San Antonio: District 5 Councilmember on Decision to Vote No on CPS Energy’s Rate Increase
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CONTACT: Amador Salazar, 210.207.8290
Amador.Salazar@sanantonio.gov

SAN ANTONIO (January 13, 2021) – Today, District 5 City Councilmember Teri Castillo voted against CPS Energy's rate increase and the ordinance authorizing CPS Energy to establish a regulatory asset to pay for Winter Weather fuel costs associated with the Winter Storm and stated the following:

"Today I voted against CPS Energy's proposed rate request of 3.85%, and the regulatory asset to pay for fuel costs associated with Winter Storm Uri. This decision was not easy, but necessary because the proposal failed to resolve the deep inequities within the current rate structure. Instead of placing the brunt of CPS Energy's need for financial solvency on the little guy, we desperately need large commercial and industrial rate payers to pay their fair share.

Before COVID-19, many families in District 5 and across San Antonio were living paycheck to paycheck. As COVID-19 cases continue to rise more families will continue to struggle to keep the lights on. At one point, CPS Energy had over 182,000 past-due customers, and more than a third were eligible for disconnection. When utilities are disconnected for non-payment that becomes a legitimate reason to issue a Notice to Vacate.  Moreover, when this rate hike goes into effect, San Antonio residents will on average pay more for electricity than Houston and Austin residents. I am less concerned with the difficult conversations on the dais and CPS boardrooms and more concerned with the difficult conversations that continue to take place around our residents' dinner tables.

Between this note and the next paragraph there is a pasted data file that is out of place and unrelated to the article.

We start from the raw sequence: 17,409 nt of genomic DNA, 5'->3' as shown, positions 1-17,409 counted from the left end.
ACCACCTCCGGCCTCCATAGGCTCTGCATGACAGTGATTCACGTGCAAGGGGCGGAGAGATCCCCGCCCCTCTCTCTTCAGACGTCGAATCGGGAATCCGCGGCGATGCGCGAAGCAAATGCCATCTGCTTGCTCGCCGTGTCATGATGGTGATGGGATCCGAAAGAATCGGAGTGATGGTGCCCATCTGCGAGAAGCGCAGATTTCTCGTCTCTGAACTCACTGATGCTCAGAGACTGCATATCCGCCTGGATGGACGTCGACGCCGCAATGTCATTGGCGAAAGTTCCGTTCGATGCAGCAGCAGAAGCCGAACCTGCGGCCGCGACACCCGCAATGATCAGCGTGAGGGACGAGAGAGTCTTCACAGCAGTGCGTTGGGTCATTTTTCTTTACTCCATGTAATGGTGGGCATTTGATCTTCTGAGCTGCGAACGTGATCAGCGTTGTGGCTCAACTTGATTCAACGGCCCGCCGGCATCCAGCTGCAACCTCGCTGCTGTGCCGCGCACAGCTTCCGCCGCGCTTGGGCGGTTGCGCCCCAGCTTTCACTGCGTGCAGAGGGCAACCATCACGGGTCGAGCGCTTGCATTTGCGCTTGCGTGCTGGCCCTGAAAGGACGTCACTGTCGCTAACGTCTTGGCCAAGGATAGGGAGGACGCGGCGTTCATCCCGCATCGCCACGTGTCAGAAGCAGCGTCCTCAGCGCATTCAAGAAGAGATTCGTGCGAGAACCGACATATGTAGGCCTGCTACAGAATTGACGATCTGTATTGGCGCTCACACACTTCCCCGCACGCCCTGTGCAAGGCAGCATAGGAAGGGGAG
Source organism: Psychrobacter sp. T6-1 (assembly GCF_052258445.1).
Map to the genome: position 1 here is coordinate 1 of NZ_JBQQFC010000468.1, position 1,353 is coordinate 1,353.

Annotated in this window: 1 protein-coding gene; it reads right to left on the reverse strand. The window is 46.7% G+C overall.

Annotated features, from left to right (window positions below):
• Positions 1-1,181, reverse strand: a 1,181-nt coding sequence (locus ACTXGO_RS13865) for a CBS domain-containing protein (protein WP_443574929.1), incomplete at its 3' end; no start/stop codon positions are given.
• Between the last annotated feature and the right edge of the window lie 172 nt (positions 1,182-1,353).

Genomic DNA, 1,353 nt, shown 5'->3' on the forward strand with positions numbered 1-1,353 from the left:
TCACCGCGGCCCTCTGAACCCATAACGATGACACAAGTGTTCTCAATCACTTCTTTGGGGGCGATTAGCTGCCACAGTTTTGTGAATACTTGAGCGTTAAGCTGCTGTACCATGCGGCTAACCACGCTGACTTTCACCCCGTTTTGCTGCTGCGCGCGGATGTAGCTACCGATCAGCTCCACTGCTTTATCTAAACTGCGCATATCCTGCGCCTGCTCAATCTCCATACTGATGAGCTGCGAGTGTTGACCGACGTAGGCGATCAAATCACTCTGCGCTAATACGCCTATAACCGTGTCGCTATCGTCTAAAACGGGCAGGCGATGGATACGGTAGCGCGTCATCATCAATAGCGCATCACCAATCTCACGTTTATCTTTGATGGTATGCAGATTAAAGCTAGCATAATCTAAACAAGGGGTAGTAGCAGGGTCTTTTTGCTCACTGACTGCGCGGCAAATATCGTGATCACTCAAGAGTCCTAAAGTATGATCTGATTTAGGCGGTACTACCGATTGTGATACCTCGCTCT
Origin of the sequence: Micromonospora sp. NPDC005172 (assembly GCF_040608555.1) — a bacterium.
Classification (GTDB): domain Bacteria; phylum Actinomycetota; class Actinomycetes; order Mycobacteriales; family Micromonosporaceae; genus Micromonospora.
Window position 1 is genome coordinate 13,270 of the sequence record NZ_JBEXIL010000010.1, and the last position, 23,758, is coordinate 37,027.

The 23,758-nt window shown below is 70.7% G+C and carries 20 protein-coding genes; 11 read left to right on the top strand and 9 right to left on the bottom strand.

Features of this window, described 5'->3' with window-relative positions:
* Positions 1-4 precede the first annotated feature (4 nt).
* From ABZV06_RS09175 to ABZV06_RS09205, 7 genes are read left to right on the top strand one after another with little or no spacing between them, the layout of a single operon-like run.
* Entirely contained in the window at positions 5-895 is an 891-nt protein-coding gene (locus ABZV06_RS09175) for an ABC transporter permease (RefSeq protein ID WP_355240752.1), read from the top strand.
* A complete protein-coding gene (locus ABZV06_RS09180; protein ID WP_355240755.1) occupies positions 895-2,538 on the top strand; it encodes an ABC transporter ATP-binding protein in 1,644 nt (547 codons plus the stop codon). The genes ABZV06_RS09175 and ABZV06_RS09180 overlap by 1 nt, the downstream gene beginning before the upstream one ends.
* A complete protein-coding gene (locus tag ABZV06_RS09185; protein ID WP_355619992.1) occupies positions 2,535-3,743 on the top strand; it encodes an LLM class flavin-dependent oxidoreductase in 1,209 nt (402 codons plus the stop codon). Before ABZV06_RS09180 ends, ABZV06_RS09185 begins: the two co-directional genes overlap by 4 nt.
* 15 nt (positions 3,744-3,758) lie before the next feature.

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For clarity, opposing this increase makes no reduction to our City's General Fund, nor does it mean that CPS Energy's annual payment obligation to the City would decrease. Numerous factors can impact credit ratings such as frequent changes in leadership, low public confidence, more past-due bills from the rate increase, and the negative impacts of the pandemic.

As elected leaders we are the last line of defense for our residents. The commitments made by CPS Energy around the rate structure and other issues raised by Council Colleagues are not codified or legally binding, and for these reasons I could not vote in favor."

Filed Under: Government, City

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